Myth: Eating more frequently will increase your metabolism
Have you heard the statement- eat 5-6 small meals per day?
I'm pretty sure we have all heard that at some point. Eat every 2-3 hours, eat more frequently, and keep your metabolism going.
But... Does it still hold true? That statement has been around so long, but does science back it up?
We need to know this, because if it is healthier to eat 8-10 meals a day.... Heck! I'll make that sacrifice and end every meal with an Oreo! If I must...
In all seriousness though, how many meals should we eat per day?
Should we really be eating more frequently? That is the question I am going to answer today.
It all started with the Thermic Effect of Food (TEF) theory. TEF is the increase in metabolic rate (energy expended for food processing) after ingestion of a meal. It is estimated to be around 10% of calories consumed. It was believed that the more frequent we ate, the more calories we would burn because we wouldn't allow our bodies to go into starvation mode.
But wait, then why does it matter at what time you ate those calories? It doesn't. Because at the end of the day, it's the same total calories consumed in one day, no matter how many meals you split that into.
For example: You eat 2000 calories spread out over 6 meals in one day. Or you eat 2000 calories spread out over 3 meals in one day. Regardless, you consumed 2000 calories and therefore it will create the same thermic effect of about 200 calories (10%) burned.
Conclusion: Meal frequency is not crucial. Calories consumed is what matters!
Myth: Eat 5 small meals a day. Eat 6 small meals a day.
Many studies have come to the conclusion that there is no weight loss benefit for higher frequency meals. But what about its effects on muscle?
Muscle protein synthesis (MPS) is the building up of muscle within a cell for muscle growth. Dr Layne Norton recommends consuming adequate protein 4-6x/day every 4-5 hours for optimal muscle growth. Any longer and MPS drops (i.e. Intermittent fasting). Whereas more frequent than every 5 hours does not appear to show any beneficial changes.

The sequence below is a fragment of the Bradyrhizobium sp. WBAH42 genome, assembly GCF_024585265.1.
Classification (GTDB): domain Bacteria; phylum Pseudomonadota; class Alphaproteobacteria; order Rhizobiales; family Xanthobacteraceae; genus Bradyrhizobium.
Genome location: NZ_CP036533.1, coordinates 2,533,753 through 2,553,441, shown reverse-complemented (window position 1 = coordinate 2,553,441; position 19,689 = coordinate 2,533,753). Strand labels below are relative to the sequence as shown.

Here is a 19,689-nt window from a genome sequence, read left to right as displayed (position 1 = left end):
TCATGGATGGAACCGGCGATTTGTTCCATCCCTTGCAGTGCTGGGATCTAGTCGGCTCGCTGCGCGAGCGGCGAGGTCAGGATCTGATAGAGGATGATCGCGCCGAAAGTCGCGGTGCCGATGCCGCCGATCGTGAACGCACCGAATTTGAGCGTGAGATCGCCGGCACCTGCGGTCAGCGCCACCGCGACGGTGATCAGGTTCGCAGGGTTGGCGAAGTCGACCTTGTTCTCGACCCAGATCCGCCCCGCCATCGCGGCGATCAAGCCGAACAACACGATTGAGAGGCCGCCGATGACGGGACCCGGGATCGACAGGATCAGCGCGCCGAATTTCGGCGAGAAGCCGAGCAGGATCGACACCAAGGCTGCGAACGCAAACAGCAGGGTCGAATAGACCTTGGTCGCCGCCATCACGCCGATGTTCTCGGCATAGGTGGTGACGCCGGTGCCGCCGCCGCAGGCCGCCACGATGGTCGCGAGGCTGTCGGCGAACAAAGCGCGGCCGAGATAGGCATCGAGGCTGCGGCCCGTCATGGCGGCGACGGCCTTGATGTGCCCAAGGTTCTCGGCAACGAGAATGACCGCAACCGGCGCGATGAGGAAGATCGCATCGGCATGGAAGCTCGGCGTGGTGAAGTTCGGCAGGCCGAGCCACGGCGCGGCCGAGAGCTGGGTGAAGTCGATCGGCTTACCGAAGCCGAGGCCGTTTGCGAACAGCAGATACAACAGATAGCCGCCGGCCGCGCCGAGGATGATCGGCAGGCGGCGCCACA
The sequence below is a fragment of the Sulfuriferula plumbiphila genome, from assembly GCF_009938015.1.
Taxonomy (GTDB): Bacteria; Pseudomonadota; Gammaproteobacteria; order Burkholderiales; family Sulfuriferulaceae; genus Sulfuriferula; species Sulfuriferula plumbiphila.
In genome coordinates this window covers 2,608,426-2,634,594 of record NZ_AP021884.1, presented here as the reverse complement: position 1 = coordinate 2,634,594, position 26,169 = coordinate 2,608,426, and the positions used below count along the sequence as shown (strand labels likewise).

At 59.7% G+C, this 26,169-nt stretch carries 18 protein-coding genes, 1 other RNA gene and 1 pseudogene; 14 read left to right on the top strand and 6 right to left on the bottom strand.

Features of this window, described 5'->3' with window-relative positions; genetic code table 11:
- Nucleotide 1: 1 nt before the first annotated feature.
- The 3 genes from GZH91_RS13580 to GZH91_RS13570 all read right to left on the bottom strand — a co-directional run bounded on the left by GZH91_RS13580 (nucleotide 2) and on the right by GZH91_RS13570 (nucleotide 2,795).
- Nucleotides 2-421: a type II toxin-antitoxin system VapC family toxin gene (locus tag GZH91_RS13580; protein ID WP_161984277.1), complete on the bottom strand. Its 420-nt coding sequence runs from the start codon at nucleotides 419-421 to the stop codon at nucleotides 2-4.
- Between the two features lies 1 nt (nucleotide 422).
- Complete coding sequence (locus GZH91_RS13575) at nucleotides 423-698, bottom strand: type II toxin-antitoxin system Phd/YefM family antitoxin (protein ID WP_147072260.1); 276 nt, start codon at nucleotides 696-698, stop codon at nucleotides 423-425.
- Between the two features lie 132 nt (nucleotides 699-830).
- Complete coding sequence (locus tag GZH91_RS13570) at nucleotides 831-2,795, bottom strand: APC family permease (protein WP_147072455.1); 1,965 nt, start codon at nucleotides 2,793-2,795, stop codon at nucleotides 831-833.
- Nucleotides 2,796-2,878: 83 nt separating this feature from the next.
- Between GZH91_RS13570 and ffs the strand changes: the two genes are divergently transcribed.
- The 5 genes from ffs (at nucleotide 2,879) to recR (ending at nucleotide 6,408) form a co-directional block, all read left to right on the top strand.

Since study results aren't crystal clear, you've still gotta find what works for you. Even though there is no specific number of meals you should be eating each day, you can still have a goal that fits your lifestyle best. For someone who doesn't get a lunch break and works long hours, 2-3 meals per day may work better. Whereas someone who is very active and has a physically demanding job, they may feel better with 5-6 meals per day. Experiment and see what works best for you.
Coaches who write meal plans that restrict you to 5 meals of 4oz chicken, 50g brown rice, and 100g asparagus are uninformed. They are giving you a cookie cutter plan without sustainability in mind. You won't stick to it and you will not see optimal results in your physique.
That's the beauty of flexible dieting. No matter how many meals, just stick to your daily macronutrients count and you are golden. Flexible dieting doesn't box you in and force you to eat certain foods at certain times like many nutrition plans do. Instead, you adjust macro calculations based on your body, your goals, and your lifestyle. For more information on flexible dieting, take our free 4 week course at: www.LearnFlexibleDieting.com and click the box below to get our free Back to the Basics ebook. It will teach you how to make happy and healthy a habit (bye bye short term fixes).
-Research does not support the belief that eating more frequently helps rev up the metabolism
-It is best to experiment with meal frequencies and choose what works best for your lifestyle
-Always be sure to consume enough protein throughout the day to maintain muscle growth